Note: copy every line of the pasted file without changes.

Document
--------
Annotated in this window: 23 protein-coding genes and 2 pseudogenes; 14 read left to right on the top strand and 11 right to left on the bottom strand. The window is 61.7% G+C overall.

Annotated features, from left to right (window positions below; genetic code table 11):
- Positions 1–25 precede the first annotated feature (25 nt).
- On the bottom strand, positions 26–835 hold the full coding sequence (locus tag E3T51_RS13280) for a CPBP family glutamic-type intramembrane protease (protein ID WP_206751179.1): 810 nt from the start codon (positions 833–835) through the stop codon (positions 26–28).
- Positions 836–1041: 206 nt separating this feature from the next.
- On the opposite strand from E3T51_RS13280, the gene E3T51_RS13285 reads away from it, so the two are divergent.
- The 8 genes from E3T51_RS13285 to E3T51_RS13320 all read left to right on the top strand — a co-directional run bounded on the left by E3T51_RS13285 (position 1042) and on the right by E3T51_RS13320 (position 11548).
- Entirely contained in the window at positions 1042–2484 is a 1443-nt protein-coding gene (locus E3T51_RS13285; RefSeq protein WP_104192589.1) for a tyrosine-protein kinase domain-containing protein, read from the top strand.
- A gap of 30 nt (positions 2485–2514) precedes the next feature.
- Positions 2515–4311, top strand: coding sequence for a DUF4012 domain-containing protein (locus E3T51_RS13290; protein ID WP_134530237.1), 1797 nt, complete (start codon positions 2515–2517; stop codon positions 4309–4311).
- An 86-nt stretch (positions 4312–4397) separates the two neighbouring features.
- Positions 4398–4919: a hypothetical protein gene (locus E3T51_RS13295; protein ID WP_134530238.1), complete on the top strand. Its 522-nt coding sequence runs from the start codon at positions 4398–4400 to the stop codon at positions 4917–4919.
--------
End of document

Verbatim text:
Annotated in this window: 23 protein-coding genes and 2 pseudogenes; 14 read left to right on the top strand and 11 right to left on the bottom strand. The window is 61.7% G+C overall.

Annotated features, from left to right (window positions below; genetic code table 11):
- Positions 1–25 precede the first annotated feature (25 nt).
- On the bottom strand, positions 26–835 hold the full coding sequence (locus tag E3T51_RS13280) for a CPBP family glutamic-type intramembrane protease (protein ID WP_206751179.1): 810 nt from the start codon (positions 833–835) through the stop codon (positions 26–28).
- Positions 836–1041: 206 nt separating this feature from the next.
- On the opposite strand from E3T51_RS13280, the gene E3T51_RS13285 reads away from it, so the two are divergent.
- The 8 genes from E3T51_RS13285 to E3T51_RS13320 all read left to right on the top strand — a co-directional run bounded on the left by E3T51_RS13285 (position 1042) and on the right by E3T51_RS13320 (position 11548).
- Entirely contained in the window at positions 1042–2484 is a 1443-nt protein-coding gene (locus E3T51_RS13285; RefSeq protein WP_104192589.1) for a tyrosine-protein kinase domain-containing protein, read from the top strand.
- A gap of 30 nt (positions 2485–2514) precedes the next feature.
- Positions 2515–4311, top strand: coding sequence for a DUF4012 domain-containing protein (locus E3T51_RS13290; protein ID WP_134530237.1), 1797 nt, complete (start codon positions 2515–2517; stop codon positions 4309–4311).
- An 86-nt stretch (positions 4312–4397) separates the two neighbouring features.
- Positions 4398–4919: a hypothetical protein gene (locus E3T51_RS13295; protein ID WP_134530238.1), complete on the top strand. Its 522-nt coding sequence runs from the start codon at positions 4398–4400 to the stop codon at positions 4917–4919.